As a member of Generation Y, I have had the unique experience of watching practically everyone I have ever met grow up via social media. I am now 26 years old, and my social media sites have made it abundantly clear that I am in the middle of the wedding phase of my life. It seems like every week there is another friend, family, or distant acquaintance that is getting hitched.
As members of the Fraternity/Sorority community at our college in northern California, my wife and I were part of a fairly tight knit social group. The expectation is that no matter the distance, you will stay brothers/sisters for life. When you join this group you are agreeing to be at each other's weddings, baby showers, and other major life events.
But what if your friend (more accurately you wife's friend who you don't really like that much anyways) has invited you both to her wedding in northern California, but you are now living in southern California? There are some serious economic decisions to be made. Do you make the 1.5 hour flight or the 8 hour drive? Do you pay for airport parking or the gas to drive up there? Do you have the patience to sit next to a fellow passenger who refuses to share the armrest, or stop 13 times at rest stops for your wife? In addition you find out that your work will have some extra shifts available for the impending holiday rush. What do you do? How deep is your loyalty and brotherly love?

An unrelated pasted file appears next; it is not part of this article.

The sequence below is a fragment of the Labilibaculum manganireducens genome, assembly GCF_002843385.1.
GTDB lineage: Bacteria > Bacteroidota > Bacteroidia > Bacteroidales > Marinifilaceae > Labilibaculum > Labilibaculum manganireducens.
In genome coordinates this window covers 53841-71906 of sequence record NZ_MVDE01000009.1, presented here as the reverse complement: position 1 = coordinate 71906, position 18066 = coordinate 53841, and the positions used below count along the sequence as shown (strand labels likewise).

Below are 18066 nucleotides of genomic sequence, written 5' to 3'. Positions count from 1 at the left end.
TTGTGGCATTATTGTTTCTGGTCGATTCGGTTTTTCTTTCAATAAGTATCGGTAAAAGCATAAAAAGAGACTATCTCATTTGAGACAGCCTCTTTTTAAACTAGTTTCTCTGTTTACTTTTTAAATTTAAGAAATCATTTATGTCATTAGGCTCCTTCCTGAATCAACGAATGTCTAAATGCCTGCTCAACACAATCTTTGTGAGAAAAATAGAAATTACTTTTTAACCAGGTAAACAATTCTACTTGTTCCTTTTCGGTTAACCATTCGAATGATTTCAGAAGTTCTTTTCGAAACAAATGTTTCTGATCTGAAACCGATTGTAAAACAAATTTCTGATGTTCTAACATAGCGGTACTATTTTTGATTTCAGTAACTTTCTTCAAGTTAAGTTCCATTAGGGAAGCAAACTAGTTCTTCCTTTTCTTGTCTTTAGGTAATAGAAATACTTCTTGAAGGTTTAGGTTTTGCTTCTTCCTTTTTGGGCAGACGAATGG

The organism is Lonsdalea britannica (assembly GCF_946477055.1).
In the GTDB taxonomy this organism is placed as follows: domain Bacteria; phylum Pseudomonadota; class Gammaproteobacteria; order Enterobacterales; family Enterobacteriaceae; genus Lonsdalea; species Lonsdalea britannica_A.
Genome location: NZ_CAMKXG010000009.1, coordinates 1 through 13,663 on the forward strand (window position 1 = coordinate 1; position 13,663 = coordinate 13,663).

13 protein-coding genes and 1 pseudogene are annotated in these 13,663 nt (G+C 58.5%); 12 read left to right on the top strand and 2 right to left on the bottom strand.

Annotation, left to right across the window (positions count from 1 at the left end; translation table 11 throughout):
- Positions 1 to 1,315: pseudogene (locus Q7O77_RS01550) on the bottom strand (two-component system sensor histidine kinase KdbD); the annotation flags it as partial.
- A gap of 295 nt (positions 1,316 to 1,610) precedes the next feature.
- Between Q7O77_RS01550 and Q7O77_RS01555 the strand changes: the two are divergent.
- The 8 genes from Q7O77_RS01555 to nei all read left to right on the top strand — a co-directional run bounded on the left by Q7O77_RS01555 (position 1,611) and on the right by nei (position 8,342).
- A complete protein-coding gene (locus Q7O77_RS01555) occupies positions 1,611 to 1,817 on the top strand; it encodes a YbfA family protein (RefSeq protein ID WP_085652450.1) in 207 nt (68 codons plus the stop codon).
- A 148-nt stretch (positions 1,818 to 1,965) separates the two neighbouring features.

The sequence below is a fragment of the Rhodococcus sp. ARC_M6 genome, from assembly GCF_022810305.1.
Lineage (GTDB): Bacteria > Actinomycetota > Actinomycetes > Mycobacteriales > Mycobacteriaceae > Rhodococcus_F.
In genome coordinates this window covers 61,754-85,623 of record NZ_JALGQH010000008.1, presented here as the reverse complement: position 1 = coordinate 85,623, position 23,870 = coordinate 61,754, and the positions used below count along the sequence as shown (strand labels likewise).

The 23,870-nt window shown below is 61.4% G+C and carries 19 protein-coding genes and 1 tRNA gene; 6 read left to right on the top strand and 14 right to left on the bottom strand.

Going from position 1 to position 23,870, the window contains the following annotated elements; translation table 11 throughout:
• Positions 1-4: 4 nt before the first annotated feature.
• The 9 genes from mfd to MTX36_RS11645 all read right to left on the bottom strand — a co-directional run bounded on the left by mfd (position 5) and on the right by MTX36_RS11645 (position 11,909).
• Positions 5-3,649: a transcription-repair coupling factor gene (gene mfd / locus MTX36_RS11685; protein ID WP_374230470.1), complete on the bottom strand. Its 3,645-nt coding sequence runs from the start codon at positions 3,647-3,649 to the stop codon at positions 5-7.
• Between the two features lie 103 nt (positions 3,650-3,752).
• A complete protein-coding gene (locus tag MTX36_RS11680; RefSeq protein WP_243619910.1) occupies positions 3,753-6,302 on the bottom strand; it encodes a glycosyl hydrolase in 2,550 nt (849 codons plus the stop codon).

When comparing the opportunity costs of different alternatives, I found that I could gift five times as much and still came out ahead if we stayed home! That sounded like a win/win to me. Granted I am ignoring the intangible "experience" opportunity cost that would be given up by skipping the event. However from a purely economic standpoint I would be saving at least $360 ($610 - $250) and they would be gaining $400 ($500 - $100)! After all, who wouldn't want to get a card saying "Sorry we couldn't make it, congrats and here's $500"? They wouldn't even notice we were missing right?
Although my wife was tempted, my last-ditch attempts to avoid a trek north were rejected by her. The opportunity cost of missing the wedding and becoming social pariahs apparently outweighed the money we would save. In the end we chose to drive and had an enjoyable trip…even though the food at the wedding was terrible.
- Seth Allyn is an MBA candidate at the University of Memphis, Tennessee.